For filmmakers working on a low budget - I wonder if we are a but premature in worrying about HD. Let an audience build itself up for that first - and that's still probably going to be a few years yet. For me, that's a few years too long to sit around and wait for the general population sweating out a sluggish economy with mixed news on unemployment to go buy overpriced TV sets for a medium with no international standards yet. But that's just me and I'm a bufoon.

Rand Michael September 22nd, 2004 04:32 PM

as far as steadicam rigs for the xl2, I am an xl2 owner and also have a steadicam flyer. The flyer is ideal for an xl2 setup. The arm on the flyer is hands down the best thing out there for the price point. I talked to long time operators at NAB and they all agreed that this is a master series quality arm packaged for small cameras.

Frank Rush @ tiffen is the contact if you are interested

-Rand

Barry Green September 22nd, 2004 06:51 PM

Quote:

the adapter can be bought at around $500 and the magnification factor is only 2x.
I haven't seen this -- where is there a 16mm lens adapter for the XL cameras? I've got a nice Zeiss 10-100 in Arri Bayonet mount that it'd be interesting to try on an XL2...

Charles Papert September 22nd, 2004 09:11 PM

Barry,

I'm sure you are aware that this will result in an effective 44-440mm in 35mm cine terms (or 72-720mm in 35mm SLR terms).

Responding to David L's comparison, mounting cine lenses via a mechanical adaptor vs the Mini35 is quite a different animal in terms of field of view and depth of field.

David, if you have interest in a rental of at least a week, let me know and perhaps we can arrange something with my Mini35. We'll just have to see how we can deal with the customs issue.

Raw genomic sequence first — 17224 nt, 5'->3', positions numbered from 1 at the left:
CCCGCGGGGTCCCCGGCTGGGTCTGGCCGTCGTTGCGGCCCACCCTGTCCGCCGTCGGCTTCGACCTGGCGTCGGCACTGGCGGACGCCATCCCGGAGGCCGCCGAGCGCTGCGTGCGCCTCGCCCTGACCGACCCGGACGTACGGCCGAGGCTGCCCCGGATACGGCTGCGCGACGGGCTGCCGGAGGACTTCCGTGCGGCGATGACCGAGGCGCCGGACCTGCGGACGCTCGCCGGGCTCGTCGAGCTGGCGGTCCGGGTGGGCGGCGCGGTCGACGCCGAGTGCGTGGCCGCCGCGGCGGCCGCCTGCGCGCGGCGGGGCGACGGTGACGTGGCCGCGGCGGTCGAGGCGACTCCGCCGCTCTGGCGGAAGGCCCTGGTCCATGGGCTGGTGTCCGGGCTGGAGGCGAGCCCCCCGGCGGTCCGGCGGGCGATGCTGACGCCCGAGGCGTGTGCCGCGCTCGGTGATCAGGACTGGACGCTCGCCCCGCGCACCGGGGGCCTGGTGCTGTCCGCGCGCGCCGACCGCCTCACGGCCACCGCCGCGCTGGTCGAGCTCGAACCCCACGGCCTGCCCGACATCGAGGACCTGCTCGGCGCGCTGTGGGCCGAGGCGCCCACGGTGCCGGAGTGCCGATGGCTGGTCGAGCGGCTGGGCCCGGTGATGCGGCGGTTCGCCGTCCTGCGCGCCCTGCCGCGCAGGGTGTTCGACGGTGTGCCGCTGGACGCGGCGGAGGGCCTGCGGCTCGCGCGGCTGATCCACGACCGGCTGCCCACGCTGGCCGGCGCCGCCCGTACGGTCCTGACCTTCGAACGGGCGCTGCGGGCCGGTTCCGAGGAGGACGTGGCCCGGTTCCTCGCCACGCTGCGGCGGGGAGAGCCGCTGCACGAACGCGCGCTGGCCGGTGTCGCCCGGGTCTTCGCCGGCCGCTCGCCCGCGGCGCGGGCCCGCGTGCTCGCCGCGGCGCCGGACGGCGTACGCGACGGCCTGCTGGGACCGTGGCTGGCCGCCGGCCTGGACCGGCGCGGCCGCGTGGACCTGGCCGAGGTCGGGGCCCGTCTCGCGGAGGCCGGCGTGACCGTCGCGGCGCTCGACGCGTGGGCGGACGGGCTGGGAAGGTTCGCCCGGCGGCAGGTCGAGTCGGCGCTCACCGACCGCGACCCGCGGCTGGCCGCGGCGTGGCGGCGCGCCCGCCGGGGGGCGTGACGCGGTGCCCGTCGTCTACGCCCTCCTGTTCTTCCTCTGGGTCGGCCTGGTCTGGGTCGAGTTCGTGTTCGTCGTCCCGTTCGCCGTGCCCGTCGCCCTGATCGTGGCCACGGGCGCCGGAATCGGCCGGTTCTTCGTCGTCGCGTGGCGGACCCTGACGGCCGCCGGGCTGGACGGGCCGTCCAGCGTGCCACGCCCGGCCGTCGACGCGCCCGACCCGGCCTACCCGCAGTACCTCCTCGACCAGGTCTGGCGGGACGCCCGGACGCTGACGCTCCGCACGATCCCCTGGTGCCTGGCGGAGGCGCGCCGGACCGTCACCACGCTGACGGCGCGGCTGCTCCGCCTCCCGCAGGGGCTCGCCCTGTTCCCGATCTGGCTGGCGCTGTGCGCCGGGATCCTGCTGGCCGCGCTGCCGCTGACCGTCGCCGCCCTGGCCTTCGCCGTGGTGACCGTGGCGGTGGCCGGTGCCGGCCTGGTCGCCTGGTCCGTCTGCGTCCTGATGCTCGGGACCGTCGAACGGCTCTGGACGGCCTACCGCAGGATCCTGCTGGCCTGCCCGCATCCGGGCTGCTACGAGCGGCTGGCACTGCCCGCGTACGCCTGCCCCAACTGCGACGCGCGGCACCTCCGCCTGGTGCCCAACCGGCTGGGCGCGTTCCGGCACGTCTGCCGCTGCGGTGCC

Rand: couldn't agree with you more about the Flyer, although I personally like the arm even better than the Master's! (or Ultra, as I guess we need to call it these days). Congratulations on your purchase. The XL2/Flyer combo is top-notch.

David Lach September 22nd, 2004 11:04 PM

Charles, you have a Mini35? Lucky you! Thanks for the proposition, it could interest me, I had crossed that option but if something could be worked out inside my very modest budget, I'd be all for it. I'll be shooting a short fictional movie for about 2-3 weeks in december if everything works out (we're still in pre-production).

I'll be buying the lensless XL2 soon and was juggling with the different lens options I had. Of course I would also need some glass too so I'll have to inquire for the prices on those first. We have a rental place here called Michel Trudel but since they seem to have monopoly in Montreal's film industry, their prices are nothing short of indecent. I'll try to find out if I can get a good deal on some 35mm cine lenses here.

One question, does the Mini35 adapter soften the image or does it keep all the sharpness of cine glass intact? This was my main concern with this adapter because as I understand it the camcorder does not record the image directly from the lens itself but rather records a projected image on a "fake" focal plane. Just wondering if there's significant degradation during this process.

Barry, the adapter is for Arri PL mount lenses only (16mm, S16mm and 35mm) as far as I know. There's one made by Optex selling at $600 on http://www.zgc.com/ and there's an other one at http://www.xl1solutions.com/ for $500.

Charles Papert September 23rd, 2004 12:39 AM

The Mini35 does soften the image somewhat, but it's a bit hard to quantify because you are viewing it through a video camera rather than a film camera--follow me? If we are comparing it to an optic-free PL mount adaptor, well, there really isn't a useful comparison here since they don't do the same thing as I indicated earlier.

The images from the Mini35 are beautiful, and well worth the bother and cost. To really take advantage of it, you still need to put everything in front of the lens in terms of production value. Otherwise it's just shallow-focus DV, 2 stops slower and lots of money later.

Dan Barnhill September 23rd, 2004 12:55 AM

along the lines of the mini 35-

just in case no one posted it - www.35digital.com
i have a sample footage dvd of a bunch of stuff shot with the rig. drop em a line, maybe they have more....

Alex Cano September 23rd, 2004 08:12 AM